Face it – electric bills don’t look like they used to. Rates have long been creeping up, and many utilities are making new changes that customers need to understand, or risk paying even more. Fossil fuel prices are volatile, for all kinds of reasons. In this landscape, it’s going to pay off better than ever to own a solar energy system, producing energy for you at a locked-in cost.
Your energy bill: Will it be higher than last month, last season or last year? Without solar, probably
There are two elements that drive most customers’ energy bills: the rate you pay per unit and total usage. This article mostly won’t deal with the usage part, but let’s address it a little bit up front. This past winter featured some rough cold snaps in our region, where many of us saw higher energy bills due to heating. This might be challenging with more family members working from home (or if you, like me, have a young child who wants nothing more than to stand at a sink for a half-hour at a time playing with the cold and warm faucets while she practices brushing her teeth.)
Meanwhile, the rising rate that utilities charge means we pay a multiplied price for energy consumed at home, penalizing energy inefficiency (and those ornery wasteful toddlers) and rewarding conservation. Keen to take control of your energy bill? Check out this blog for some prime opportunities to take control of all the cold weather energy savings you can.
Next, consider a home check by a certified organization that can make your home healthier and even help avoid moisture and pest damage.
Then you’ll just need to go solar, trading your grid-sourced energy for energy derived from your own solar arrays at a set cost.
Factoring in rising utility rates to measure your solar energy savings
Your custom consultation will include easy-to-follow charts and graphs showing your projected dollar savings. Be sure to ask what the assumed utility rate escalation is that your consultant used, since reasonable people can differ on exactly how much the amount might change. For fun, you could even ask them to show you by what year your solar would pay for itself even without any rate increase, so you can estimate a zero-escalation date and a 2% a year date, for example.
While you’re digging into the nitty-gritty with your Ipsun Solar rep planning your project, be sure to check in with them about choosing a loan from Clean Energy Credit Union, which as a reminder has remarkably low rates and does fantastic work to advance renewables.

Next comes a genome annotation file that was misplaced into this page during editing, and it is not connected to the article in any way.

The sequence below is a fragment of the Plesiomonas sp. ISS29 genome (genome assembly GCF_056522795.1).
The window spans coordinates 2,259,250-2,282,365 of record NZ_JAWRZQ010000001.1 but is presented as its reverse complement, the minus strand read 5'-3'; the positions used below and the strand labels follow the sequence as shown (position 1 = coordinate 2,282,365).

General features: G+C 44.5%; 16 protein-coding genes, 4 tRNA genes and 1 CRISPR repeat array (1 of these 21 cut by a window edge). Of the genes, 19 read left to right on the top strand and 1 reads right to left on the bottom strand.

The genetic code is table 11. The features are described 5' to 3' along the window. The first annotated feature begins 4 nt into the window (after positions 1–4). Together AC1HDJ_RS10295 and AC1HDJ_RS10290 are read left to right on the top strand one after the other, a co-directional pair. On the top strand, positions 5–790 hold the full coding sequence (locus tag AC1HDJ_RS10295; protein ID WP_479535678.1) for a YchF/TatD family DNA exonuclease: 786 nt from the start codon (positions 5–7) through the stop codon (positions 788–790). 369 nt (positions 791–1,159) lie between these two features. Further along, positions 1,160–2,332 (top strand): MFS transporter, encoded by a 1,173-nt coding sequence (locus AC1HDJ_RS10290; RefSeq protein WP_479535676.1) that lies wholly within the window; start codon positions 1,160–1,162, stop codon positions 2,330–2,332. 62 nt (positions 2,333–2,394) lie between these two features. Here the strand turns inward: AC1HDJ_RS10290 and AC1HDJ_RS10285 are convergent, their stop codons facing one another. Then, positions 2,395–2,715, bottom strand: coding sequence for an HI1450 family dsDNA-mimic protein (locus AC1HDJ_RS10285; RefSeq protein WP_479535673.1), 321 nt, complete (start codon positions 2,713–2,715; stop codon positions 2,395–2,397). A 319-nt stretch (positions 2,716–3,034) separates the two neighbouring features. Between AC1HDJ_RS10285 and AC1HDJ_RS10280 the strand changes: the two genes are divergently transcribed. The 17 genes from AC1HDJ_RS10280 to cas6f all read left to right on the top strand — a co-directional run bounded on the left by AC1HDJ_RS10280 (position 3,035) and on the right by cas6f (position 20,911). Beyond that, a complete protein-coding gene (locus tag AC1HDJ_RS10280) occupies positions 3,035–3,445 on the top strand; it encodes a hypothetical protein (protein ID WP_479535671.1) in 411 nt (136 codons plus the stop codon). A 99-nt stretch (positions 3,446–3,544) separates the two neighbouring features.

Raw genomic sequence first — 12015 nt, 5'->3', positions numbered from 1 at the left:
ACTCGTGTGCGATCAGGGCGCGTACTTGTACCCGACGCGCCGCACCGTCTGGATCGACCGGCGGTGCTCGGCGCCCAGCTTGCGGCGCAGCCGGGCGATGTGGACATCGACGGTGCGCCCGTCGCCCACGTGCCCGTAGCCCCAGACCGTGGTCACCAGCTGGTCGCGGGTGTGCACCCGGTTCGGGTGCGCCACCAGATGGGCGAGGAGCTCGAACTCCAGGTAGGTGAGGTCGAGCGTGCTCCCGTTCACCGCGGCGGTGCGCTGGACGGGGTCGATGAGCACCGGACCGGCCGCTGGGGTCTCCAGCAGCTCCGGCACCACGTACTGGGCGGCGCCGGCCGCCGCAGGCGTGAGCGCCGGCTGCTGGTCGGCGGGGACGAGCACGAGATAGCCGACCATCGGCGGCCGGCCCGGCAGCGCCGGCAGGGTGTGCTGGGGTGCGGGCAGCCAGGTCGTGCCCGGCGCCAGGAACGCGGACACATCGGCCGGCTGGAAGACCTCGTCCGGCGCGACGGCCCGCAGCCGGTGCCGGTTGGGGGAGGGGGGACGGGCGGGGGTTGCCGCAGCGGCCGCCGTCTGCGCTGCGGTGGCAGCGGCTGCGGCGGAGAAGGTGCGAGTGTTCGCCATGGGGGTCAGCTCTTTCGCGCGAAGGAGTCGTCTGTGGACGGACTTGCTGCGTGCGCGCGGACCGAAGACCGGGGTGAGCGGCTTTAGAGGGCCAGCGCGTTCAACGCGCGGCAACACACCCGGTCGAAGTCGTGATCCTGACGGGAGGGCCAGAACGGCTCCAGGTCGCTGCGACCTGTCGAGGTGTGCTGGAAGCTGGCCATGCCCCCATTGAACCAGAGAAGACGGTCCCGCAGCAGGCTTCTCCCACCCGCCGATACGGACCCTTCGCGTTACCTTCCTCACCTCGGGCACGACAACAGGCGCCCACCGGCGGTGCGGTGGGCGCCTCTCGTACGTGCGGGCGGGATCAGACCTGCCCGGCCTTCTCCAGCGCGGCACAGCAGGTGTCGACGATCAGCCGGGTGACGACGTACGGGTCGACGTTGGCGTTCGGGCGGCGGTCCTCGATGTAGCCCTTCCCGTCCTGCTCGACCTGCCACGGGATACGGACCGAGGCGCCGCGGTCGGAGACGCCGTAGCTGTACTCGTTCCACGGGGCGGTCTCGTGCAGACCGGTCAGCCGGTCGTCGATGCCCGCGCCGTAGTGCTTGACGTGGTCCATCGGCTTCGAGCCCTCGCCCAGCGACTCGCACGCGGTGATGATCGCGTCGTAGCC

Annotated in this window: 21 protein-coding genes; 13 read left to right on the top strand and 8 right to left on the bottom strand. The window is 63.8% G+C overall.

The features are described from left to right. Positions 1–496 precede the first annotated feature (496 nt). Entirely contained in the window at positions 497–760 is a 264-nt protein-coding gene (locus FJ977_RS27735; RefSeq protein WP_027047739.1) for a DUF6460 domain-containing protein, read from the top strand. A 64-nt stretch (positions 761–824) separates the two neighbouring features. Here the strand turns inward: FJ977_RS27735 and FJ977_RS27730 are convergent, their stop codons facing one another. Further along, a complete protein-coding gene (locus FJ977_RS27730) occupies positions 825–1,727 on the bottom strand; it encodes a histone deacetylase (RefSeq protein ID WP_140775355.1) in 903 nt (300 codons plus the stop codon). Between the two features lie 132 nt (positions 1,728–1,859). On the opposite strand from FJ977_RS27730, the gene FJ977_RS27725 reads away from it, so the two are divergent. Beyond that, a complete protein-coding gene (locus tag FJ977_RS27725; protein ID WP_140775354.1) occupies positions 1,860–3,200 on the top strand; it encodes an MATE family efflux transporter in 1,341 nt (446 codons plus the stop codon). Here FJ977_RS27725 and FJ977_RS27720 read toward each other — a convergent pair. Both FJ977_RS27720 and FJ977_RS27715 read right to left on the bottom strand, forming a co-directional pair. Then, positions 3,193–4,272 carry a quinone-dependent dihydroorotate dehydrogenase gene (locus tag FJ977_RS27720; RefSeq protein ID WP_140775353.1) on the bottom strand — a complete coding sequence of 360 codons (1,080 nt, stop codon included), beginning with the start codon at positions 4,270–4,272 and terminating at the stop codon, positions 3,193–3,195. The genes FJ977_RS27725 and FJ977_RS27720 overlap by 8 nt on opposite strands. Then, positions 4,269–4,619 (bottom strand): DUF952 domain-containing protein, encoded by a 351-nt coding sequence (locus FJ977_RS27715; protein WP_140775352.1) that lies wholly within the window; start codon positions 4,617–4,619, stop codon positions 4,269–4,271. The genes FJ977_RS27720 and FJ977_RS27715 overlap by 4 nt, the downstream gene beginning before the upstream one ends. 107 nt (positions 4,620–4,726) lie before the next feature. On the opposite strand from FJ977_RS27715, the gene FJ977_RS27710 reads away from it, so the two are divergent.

Whether you go with financing or all cash, the value comes back to you fast in the form of clean energy. The lifespan of your equipment is 25-30 years or more, and every day, month, and year with solar heaps on the savings.
What if my utility changes more than just the rate, then what happens to my solar savings?
Utilities are floating various different approaches to collect hefty payments from customers while efficiency improves and solar energy use grows:
- Time of use schedules where peak periods cost the most and off-peak periods cost less. Sure, you could pay less to run your clothes dryer in the middle of the night, but unfortunately not all users would be able to shift their activities accordingly and could pay more for the same electrons – this could also de-value your solar somewhat, because your free and abundant energy would be flowing onto the grid if you’re not home to use it or lack a home battery to store it, and you’d be stuck using primo-priced utility power every evening.
- Flat plans, with a Netflix-like fixed charge. This might sound good if all you want is a predictable bill without spike-months, but depending on how it is calculated this amount may or may not offer savings in mild weather months, and doesn’t reward efficiency, can hurt low-income residents, and keeps customers from benefitting financially from going solar.
- Demand charges, which are additional fees tacked onto an energy bill based on the highest-consumption period in a given payment cycle, which sounds like the utility protecting itself from the expense of serving a big user a large amount of energy at that moment of maximum energy use, but others dub an attempt to raise bills for a reason that’s hard for the customer to control or change, and regressively ties pricing more to factors like the limited energy production and delivery systems that the utility has and less to overall energy consumption.
Not a fan of a complicated bill structure? The good news is demand charges aren’t popular, and as long as customers engage and tell our utilities and regulators that oversee them how we feel, the structure of your energy bill will stay logical.
In conclusion, buying a solar installation is luckily financially pretty straightforward in most utility service areas here in the DMV. You’ll have a system custom-fitted to your roof, and providing energy you’ll consume every day at a great price.